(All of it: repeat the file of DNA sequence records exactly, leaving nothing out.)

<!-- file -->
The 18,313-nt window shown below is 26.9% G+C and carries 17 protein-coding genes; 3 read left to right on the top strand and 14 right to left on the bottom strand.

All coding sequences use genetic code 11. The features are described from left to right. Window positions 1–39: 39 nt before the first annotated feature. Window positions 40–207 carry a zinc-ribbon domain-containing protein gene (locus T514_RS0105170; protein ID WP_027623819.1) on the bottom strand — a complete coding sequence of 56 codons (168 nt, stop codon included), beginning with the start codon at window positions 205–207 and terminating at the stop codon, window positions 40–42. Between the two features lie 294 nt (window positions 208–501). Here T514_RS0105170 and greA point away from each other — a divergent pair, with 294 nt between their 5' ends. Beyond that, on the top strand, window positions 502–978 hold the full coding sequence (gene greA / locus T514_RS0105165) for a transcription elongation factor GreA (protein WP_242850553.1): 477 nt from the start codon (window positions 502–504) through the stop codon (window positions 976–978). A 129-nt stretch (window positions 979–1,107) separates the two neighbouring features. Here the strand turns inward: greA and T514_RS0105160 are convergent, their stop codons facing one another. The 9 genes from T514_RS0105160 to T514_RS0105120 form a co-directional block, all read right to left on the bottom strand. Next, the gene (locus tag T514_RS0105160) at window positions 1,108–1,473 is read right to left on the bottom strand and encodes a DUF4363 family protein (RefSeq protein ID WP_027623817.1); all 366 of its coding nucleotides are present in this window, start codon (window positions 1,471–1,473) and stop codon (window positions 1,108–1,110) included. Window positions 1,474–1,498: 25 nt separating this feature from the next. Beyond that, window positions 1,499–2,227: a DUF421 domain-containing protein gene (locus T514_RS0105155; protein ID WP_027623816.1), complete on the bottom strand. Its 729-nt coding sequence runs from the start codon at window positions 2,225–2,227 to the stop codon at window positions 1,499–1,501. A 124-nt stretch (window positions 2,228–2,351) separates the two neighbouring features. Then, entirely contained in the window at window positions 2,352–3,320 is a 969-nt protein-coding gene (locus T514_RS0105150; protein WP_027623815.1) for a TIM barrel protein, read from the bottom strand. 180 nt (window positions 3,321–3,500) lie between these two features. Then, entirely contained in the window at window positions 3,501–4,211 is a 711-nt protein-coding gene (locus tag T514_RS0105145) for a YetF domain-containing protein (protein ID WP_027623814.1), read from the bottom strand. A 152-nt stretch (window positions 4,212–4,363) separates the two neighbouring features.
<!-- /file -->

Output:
The 18,313-nt window shown below is 26.9% G+C and carries 17 protein-coding genes; 3 read left to right on the top strand and 14 right to left on the bottom strand.

All coding sequences use genetic code 11. The features are described from left to right. Window positions 1–39: 39 nt before the first annotated feature. Window positions 40–207 carry a zinc-ribbon domain-containing protein gene (locus T514_RS0105170; protein ID WP_027623819.1) on the bottom strand — a complete coding sequence of 56 codons (168 nt, stop codon included), beginning with the start codon at window positions 205–207 and terminating at the stop codon, window positions 40–42. Between the two features lie 294 nt (window positions 208–501). Here T514_RS0105170 and greA point away from each other — a divergent pair, with 294 nt between their 5' ends. Beyond that, on the top strand, window positions 502–978 hold the full coding sequence (gene greA / locus T514_RS0105165) for a transcription elongation factor GreA (protein WP_242850553.1): 477 nt from the start codon (window positions 502–504) through the stop codon (window positions 976–978). A 129-nt stretch (window positions 979–1,107) separates the two neighbouring features. Here the strand turns inward: greA and T514_RS0105160 are convergent, their stop codons facing one another. The 9 genes from T514_RS0105160 to T514_RS0105120 form a co-directional block, all read right to left on the bottom strand. Next, the gene (locus tag T514_RS0105160) at window positions 1,108–1,473 is read right to left on the bottom strand and encodes a DUF4363 family protein (RefSeq protein ID WP_027623817.1); all 366 of its coding nucleotides are present in this window, start codon (window positions 1,471–1,473) and stop codon (window positions 1,108–1,110) included. Window positions 1,474–1,498: 25 nt separating this feature from the next. Beyond that, window positions 1,499–2,227: a DUF421 domain-containing protein gene (locus T514_RS0105155; protein ID WP_027623816.1), complete on the bottom strand. Its 729-nt coding sequence runs from the start codon at window positions 2,225–2,227 to the stop codon at window positions 1,499–1,501. A 124-nt stretch (window positions 2,228–2,351) separates the two neighbouring features. Then, entirely contained in the window at window positions 2,352–3,320 is a 969-nt protein-coding gene (locus T514_RS0105150; protein WP_027623815.1) for a TIM barrel protein, read from the bottom strand. 180 nt (window positions 3,321–3,500) lie between these two features. Then, entirely contained in the window at window positions 3,501–4,211 is a 711-nt protein-coding gene (locus tag T514_RS0105145) for a YetF domain-containing protein (protein ID WP_027623814.1), read from the bottom strand. A 152-nt stretch (window positions 4,212–4,363) separates the two neighbouring features.